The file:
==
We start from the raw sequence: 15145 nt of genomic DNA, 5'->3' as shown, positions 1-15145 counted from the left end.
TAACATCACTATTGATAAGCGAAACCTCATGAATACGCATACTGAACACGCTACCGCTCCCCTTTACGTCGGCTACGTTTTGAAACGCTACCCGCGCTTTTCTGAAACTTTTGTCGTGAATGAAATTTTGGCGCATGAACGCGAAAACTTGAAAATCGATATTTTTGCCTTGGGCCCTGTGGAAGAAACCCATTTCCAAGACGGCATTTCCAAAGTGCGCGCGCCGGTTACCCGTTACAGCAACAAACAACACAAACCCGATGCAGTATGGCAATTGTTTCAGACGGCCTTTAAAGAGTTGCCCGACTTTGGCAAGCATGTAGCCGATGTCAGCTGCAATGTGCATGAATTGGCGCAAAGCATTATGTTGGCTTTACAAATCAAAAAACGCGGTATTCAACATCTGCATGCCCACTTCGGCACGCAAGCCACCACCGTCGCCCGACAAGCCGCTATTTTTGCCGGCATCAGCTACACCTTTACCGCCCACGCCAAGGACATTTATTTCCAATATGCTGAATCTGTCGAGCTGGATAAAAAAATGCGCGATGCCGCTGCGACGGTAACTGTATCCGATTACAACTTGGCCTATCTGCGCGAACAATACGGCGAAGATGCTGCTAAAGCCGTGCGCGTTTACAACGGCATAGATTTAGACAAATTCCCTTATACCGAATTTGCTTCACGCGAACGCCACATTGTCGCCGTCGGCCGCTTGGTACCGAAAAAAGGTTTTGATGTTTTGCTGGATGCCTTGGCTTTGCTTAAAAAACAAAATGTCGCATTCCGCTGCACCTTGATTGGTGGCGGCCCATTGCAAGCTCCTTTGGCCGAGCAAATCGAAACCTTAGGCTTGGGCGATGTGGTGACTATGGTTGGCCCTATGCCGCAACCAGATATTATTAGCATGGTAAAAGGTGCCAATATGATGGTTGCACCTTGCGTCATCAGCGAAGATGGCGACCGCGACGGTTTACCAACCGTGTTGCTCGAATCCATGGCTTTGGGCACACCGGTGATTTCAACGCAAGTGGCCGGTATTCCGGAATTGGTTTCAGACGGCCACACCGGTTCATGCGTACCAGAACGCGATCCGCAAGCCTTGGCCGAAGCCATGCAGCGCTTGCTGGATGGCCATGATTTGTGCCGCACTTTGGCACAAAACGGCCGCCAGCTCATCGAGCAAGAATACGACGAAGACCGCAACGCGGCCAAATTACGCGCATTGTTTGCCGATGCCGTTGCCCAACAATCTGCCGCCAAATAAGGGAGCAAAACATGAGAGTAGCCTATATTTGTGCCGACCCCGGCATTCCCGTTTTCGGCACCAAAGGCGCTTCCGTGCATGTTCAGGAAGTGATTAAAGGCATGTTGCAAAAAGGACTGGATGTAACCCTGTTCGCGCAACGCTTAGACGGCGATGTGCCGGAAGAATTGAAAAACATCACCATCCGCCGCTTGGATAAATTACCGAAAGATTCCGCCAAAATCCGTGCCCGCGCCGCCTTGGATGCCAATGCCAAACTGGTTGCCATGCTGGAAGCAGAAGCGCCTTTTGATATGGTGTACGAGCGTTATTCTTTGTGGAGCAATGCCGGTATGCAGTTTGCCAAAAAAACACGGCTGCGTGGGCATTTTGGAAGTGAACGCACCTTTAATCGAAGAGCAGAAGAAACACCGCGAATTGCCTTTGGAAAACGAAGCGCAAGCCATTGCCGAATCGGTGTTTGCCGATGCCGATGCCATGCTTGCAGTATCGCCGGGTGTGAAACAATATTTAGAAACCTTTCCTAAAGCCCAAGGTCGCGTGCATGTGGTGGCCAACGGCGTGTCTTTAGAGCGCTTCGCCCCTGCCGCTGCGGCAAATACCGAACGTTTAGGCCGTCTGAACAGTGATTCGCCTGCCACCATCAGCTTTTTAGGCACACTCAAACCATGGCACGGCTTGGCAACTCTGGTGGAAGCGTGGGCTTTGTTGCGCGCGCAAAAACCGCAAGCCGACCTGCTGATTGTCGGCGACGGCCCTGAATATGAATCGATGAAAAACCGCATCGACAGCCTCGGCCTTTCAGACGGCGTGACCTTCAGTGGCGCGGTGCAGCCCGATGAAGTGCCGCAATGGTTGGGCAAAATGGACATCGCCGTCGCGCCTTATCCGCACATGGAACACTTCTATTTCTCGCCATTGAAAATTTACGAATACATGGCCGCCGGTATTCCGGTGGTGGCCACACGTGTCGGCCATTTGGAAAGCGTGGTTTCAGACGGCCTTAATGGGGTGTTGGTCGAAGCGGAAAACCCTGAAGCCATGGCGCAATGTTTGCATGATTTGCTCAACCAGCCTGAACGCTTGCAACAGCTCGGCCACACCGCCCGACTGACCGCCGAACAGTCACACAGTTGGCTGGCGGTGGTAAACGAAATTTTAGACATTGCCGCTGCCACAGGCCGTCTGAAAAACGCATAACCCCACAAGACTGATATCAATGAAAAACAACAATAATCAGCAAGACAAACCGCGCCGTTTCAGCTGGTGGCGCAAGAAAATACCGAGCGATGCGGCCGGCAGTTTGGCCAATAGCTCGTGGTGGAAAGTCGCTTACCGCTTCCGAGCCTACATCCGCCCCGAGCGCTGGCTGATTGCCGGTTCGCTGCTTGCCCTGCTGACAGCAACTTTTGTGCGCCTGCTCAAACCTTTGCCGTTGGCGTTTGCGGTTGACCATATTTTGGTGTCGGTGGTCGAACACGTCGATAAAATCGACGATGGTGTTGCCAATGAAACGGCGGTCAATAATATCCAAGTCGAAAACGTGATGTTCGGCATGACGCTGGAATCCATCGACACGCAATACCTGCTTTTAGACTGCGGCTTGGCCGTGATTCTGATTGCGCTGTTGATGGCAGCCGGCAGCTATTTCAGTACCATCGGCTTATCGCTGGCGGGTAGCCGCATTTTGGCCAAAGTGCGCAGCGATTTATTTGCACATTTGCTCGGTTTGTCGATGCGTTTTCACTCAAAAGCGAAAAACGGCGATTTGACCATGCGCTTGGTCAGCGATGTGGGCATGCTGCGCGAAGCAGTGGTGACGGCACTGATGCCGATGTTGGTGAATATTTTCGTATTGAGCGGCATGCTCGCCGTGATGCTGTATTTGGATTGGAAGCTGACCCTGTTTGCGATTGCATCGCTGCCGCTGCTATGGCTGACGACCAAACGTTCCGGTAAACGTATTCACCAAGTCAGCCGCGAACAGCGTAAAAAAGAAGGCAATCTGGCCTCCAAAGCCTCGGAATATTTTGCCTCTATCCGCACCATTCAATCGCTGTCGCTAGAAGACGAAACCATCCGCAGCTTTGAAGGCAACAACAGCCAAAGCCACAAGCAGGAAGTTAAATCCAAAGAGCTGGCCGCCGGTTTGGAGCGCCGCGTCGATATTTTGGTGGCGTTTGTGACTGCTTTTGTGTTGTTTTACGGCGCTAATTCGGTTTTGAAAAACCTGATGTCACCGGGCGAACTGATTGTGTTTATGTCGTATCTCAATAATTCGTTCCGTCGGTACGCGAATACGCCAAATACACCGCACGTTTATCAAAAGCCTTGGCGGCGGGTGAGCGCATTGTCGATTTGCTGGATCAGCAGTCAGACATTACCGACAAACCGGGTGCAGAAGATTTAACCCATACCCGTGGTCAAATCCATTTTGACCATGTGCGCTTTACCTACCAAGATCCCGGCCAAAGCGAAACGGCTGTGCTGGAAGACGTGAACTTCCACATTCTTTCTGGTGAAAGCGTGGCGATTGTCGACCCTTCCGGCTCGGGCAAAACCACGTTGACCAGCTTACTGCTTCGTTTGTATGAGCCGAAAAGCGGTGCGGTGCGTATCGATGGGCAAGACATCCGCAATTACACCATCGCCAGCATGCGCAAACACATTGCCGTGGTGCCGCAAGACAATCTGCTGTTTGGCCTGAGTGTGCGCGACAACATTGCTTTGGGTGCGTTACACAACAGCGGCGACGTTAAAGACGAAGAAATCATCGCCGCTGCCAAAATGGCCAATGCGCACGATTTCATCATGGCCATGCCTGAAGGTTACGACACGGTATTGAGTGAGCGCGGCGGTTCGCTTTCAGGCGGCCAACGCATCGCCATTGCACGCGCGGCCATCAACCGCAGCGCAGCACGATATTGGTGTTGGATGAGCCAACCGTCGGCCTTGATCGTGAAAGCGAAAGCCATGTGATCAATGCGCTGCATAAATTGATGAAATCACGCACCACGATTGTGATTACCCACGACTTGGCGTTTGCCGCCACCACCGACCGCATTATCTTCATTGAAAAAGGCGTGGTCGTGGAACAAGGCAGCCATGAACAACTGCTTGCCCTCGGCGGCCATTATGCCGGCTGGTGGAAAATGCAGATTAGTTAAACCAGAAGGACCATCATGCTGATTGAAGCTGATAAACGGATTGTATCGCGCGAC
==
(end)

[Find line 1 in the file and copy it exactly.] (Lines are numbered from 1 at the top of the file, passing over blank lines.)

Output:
We start from the raw sequence: 15145 nt of genomic DNA, 5'->3' as shown, positions 1-15145 counted from the left end.